In an effort to improve the dialogue between scientists and science writers on the one hand and religious folks (who are sometimes science skeptics) on the other, it has been suggested that emphasizing a common spirituality might help. This would be possible because even in the case of atheists, the universe inspires feelings of awe and wonder which might be considered “spiritual”. Science journalist and author Chris Mooney made this case in a recent op-ed titled “Spirituality can bridge science-religion divide.”
Some of the religious survey data I’ve been looking at suggests this is not a well-founded recommendation.
As part of the data analysis used in their book American Grace, Robert E. Putnam and David Campbell construct a religiosity index, which combine answers to questions (from their “Faith Matters” survey) regarding strength in belief in one’s religion and God, importance of religion in one’s life, and frequency of attendance at services. They use this index to measure the correlation of religiosity with other opinions and demographic characteristics.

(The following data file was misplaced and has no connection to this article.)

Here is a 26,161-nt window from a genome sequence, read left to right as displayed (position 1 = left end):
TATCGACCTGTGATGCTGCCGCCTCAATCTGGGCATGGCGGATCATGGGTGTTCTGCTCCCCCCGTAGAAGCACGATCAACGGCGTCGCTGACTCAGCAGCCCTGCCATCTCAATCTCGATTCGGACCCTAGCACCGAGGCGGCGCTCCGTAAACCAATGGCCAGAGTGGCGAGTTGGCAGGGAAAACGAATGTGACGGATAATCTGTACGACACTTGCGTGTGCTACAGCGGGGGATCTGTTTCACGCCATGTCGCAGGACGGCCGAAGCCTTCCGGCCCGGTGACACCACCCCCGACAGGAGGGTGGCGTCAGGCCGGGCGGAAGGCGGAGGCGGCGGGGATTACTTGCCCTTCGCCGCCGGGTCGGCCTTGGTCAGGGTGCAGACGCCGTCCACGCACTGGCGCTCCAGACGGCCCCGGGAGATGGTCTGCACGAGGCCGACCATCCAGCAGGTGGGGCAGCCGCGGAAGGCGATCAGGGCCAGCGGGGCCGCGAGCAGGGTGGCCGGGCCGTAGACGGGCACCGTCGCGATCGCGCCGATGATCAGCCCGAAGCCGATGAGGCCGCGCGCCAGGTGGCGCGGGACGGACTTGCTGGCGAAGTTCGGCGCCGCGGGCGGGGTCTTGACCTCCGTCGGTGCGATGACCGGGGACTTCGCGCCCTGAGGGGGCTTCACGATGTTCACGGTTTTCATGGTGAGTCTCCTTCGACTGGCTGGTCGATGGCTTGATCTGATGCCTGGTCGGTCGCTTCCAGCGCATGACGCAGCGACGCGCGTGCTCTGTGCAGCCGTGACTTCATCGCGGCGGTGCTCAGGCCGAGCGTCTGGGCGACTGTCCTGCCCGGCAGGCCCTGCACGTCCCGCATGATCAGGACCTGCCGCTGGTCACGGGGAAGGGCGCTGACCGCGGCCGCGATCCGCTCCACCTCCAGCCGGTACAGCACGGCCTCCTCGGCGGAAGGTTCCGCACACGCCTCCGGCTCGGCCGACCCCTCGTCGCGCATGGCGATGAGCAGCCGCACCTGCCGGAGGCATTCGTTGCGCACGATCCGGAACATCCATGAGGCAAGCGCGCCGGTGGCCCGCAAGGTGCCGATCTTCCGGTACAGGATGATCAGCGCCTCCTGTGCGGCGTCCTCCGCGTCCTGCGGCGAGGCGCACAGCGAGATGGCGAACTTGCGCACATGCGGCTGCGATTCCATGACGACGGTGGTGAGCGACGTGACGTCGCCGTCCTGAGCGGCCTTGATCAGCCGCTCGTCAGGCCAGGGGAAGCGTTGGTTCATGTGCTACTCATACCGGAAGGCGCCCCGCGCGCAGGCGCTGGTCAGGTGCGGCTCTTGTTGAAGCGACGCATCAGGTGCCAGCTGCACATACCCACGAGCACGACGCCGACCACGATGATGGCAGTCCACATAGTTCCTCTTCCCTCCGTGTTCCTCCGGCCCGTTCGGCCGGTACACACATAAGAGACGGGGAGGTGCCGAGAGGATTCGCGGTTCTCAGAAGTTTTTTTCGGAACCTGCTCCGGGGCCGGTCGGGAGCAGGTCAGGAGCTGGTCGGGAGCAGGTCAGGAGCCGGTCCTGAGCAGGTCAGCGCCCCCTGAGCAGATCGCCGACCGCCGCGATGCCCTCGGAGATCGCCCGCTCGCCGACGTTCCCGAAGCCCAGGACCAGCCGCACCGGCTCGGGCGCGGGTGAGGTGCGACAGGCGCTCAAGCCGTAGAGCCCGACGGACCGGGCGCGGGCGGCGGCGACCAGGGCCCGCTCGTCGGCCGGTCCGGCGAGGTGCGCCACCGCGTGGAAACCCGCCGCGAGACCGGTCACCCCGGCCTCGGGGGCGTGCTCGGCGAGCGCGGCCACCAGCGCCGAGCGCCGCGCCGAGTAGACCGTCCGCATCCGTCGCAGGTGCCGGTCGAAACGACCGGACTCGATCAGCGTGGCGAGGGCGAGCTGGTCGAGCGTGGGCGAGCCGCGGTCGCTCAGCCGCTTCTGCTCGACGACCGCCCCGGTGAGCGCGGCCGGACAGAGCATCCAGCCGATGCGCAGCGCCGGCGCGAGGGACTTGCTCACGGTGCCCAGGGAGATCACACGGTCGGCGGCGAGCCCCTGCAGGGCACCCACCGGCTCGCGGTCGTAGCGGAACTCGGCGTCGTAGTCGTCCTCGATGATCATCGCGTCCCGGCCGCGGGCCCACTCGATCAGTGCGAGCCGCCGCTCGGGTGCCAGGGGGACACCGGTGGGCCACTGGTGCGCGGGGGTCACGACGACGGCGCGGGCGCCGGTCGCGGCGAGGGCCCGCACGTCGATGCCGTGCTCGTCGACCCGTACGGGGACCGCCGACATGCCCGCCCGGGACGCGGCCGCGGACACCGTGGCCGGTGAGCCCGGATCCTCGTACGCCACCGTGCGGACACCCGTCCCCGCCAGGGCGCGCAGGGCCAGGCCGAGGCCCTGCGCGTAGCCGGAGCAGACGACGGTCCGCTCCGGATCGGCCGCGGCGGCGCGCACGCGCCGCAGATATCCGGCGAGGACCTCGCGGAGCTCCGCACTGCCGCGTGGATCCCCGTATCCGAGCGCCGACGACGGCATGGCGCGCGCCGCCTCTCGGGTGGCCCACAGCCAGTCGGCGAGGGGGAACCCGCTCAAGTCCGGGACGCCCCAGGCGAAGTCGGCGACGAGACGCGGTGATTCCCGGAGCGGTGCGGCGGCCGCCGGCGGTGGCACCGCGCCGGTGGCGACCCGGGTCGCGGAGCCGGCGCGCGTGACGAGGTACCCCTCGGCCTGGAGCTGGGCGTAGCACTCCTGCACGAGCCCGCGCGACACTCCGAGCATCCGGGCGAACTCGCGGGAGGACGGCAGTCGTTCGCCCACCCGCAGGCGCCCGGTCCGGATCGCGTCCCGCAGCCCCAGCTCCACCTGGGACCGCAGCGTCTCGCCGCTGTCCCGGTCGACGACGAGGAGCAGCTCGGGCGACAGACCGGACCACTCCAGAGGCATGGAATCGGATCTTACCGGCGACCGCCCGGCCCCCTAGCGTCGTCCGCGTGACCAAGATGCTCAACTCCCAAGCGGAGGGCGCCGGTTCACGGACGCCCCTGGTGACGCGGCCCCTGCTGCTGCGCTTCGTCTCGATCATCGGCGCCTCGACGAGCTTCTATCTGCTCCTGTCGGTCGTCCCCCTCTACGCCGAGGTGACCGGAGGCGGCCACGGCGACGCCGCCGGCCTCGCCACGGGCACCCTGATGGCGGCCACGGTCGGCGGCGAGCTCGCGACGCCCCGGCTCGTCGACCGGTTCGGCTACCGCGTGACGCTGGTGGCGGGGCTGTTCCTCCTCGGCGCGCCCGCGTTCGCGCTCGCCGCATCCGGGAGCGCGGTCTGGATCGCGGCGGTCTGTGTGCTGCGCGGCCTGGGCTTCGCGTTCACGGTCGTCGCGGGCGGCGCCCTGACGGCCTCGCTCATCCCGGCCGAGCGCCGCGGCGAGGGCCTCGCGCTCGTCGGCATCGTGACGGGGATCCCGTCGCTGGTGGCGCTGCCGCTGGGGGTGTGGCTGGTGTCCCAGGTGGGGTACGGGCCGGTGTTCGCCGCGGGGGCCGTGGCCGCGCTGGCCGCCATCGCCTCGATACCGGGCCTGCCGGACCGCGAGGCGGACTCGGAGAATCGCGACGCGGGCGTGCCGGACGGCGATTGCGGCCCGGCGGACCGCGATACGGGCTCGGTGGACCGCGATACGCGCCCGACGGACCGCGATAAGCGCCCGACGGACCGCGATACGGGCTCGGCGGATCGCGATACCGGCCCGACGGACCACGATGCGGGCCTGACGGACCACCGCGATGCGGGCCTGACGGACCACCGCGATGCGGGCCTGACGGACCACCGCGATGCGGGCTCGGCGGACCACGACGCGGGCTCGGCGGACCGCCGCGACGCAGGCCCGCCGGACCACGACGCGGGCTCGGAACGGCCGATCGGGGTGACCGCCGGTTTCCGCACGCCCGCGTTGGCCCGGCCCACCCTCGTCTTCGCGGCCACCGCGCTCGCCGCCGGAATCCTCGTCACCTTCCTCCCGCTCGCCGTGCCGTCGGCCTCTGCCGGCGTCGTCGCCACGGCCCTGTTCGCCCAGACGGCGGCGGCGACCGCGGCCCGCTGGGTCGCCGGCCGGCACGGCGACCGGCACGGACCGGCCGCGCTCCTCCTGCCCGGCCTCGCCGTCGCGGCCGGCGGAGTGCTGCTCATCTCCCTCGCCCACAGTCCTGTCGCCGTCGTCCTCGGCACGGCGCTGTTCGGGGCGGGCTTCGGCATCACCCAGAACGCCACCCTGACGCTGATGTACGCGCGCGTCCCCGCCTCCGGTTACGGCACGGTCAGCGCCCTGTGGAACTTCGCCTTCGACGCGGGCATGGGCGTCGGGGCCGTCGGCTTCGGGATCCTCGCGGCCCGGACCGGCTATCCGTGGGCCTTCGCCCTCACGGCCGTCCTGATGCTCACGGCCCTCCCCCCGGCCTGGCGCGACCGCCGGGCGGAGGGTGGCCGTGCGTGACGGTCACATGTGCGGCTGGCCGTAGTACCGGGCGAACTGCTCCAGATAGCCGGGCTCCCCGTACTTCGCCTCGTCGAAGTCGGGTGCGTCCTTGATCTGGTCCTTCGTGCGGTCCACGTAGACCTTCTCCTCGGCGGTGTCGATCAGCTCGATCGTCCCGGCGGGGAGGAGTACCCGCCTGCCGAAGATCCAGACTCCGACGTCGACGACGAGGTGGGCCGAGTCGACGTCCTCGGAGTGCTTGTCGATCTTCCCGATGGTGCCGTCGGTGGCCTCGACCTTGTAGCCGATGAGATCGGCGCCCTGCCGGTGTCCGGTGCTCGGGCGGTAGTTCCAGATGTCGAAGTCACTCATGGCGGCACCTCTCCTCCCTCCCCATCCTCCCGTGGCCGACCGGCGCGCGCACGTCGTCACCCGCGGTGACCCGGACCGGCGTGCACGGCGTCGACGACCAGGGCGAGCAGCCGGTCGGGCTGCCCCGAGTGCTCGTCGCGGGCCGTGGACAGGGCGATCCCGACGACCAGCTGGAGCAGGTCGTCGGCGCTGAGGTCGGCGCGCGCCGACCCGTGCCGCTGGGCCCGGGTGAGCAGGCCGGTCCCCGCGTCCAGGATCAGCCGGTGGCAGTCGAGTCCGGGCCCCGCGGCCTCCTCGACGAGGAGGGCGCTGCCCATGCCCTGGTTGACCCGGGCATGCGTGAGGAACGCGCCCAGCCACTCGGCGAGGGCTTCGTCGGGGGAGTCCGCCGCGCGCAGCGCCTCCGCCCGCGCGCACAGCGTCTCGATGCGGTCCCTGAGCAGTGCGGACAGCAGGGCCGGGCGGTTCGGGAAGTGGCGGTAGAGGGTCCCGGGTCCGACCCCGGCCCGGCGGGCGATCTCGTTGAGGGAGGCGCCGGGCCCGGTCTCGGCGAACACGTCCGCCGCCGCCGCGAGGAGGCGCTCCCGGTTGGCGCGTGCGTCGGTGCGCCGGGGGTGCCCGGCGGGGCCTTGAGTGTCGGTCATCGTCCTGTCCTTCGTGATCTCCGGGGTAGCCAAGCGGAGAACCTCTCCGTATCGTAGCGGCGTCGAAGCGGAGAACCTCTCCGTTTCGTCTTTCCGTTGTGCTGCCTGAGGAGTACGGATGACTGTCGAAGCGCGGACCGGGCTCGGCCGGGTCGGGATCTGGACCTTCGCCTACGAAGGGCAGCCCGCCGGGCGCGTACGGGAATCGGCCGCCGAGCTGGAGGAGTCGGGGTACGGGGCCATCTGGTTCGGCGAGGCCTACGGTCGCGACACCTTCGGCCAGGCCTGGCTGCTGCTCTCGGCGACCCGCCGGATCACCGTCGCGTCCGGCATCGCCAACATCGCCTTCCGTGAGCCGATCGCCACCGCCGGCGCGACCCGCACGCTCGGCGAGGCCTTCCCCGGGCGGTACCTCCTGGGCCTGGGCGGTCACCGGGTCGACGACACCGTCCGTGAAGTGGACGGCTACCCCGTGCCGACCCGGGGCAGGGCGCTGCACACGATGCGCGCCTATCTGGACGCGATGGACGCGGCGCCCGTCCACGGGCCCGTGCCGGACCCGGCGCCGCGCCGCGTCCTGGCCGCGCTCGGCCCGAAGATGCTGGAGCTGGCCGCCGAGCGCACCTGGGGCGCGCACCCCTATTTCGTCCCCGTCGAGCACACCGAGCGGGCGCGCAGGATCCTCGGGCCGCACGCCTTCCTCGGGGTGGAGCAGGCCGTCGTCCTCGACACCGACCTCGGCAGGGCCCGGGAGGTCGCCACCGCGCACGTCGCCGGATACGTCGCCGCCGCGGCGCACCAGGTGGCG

On page 21 they report: “Among rank-and-file Americans, spirituality and religiosity go hand in hand.” This is because among those who are the least religious only 4% describe themselves as "very spiritual", while 80% of the most religious do so (each grouping was about one fifth of the total).
At the same time, the Pew US Religious Landscape survey asked respondents two questions directly related to this topic: first, whether they frequently felt a “deep sense of spiritual peace and well-being”, and secondly whether they frequently felt a “deep sense of wonder about the universe.” With regard to the first question, there was a significantly greater percentage who responded affirmatively among those affiliated with the most devout denominations as compared to secular respondents. On the second question, however, there was no meaningful difference in agreement across groups (about 40% responded yes); I interpret this to mean that a sense of wonder at the universe does not act as a proxy for spirituality among the secular.
So, there is evidence here that Mooney's premise of a shared sense of spirituality is incorrect.